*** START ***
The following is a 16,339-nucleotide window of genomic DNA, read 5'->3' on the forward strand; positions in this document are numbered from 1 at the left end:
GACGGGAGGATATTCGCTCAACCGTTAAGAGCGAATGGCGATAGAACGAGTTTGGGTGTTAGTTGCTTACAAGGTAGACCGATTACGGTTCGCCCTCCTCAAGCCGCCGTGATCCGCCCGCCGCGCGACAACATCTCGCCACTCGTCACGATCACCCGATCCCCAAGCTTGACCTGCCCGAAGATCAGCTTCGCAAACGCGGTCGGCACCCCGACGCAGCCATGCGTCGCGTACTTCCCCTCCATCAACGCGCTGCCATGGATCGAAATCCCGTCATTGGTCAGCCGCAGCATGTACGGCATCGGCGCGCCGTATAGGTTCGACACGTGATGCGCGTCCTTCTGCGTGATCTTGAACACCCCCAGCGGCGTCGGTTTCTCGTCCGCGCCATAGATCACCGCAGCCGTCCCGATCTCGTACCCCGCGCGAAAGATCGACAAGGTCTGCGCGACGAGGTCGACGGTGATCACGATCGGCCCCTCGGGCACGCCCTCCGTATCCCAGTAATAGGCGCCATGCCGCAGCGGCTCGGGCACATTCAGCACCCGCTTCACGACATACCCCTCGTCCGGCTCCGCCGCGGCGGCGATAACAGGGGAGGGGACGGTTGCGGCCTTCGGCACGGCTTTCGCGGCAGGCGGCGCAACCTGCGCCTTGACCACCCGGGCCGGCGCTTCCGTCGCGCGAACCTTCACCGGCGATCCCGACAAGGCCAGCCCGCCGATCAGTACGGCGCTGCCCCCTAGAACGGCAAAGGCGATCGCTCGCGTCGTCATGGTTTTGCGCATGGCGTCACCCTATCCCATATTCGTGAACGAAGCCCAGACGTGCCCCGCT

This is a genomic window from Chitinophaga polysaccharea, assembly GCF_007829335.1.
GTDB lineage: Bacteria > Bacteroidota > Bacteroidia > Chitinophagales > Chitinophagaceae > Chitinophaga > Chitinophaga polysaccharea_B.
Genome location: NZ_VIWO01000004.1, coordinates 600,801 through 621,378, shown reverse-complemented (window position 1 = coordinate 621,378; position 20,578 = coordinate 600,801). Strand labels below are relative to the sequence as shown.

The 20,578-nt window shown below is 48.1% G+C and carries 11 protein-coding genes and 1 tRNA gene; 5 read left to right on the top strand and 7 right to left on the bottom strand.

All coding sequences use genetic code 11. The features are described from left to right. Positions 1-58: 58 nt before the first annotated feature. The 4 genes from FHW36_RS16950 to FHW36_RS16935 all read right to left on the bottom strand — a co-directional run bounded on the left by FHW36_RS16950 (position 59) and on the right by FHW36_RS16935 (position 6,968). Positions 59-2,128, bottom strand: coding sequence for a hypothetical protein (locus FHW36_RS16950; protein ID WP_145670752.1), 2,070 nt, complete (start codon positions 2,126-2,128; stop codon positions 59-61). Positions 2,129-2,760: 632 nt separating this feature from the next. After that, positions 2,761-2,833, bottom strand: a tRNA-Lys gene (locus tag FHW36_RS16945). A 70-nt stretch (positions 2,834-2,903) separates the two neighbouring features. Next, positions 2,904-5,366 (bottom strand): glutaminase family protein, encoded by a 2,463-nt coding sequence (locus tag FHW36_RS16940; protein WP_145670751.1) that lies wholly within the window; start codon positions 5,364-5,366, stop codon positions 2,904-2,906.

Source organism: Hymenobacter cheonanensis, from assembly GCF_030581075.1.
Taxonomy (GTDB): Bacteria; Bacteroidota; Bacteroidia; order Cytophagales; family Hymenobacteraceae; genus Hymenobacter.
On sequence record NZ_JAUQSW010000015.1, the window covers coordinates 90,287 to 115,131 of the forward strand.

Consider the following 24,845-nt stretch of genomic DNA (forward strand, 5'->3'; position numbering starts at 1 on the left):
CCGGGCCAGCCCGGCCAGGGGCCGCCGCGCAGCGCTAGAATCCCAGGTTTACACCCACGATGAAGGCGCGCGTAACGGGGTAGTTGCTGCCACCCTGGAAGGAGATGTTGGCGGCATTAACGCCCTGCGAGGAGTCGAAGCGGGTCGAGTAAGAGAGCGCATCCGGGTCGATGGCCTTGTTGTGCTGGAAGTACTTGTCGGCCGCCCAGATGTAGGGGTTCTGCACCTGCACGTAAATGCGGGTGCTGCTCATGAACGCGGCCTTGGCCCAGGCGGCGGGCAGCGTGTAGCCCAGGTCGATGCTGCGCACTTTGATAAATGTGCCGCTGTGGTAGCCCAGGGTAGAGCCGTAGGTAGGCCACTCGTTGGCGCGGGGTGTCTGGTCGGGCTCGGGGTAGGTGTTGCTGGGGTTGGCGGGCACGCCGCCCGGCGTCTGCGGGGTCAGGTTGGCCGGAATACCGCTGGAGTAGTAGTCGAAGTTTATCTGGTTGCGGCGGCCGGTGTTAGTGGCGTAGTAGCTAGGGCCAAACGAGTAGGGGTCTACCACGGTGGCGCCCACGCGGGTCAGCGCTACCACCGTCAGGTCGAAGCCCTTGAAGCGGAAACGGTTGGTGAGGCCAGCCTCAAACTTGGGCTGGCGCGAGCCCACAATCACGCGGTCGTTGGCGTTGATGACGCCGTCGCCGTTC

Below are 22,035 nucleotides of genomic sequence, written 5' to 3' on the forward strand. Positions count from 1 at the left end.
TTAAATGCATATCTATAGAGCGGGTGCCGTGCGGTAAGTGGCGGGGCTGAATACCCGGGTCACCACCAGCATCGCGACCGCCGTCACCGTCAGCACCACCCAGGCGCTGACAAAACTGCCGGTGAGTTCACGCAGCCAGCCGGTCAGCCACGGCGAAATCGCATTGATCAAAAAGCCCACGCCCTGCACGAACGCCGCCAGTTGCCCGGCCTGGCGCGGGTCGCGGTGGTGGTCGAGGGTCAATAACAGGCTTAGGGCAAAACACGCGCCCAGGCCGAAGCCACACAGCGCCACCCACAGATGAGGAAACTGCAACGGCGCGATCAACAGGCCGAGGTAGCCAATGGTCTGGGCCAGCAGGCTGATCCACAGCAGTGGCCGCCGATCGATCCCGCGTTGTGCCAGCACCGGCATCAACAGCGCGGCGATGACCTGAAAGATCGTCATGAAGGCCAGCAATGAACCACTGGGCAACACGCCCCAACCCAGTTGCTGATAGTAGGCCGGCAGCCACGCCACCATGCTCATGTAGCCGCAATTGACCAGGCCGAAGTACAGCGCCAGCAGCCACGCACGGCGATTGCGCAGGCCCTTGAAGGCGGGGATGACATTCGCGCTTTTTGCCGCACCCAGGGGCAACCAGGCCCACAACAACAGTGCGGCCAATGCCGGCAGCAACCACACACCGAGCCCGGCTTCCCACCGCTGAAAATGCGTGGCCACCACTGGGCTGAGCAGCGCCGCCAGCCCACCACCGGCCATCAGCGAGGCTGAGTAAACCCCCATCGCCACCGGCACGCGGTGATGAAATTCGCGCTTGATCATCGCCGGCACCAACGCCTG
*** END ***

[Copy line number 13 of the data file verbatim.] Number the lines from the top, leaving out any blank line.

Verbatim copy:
Below are 22,035 nucleotides of genomic sequence, written 5' to 3' on the forward strand. Positions count from 1 at the left end.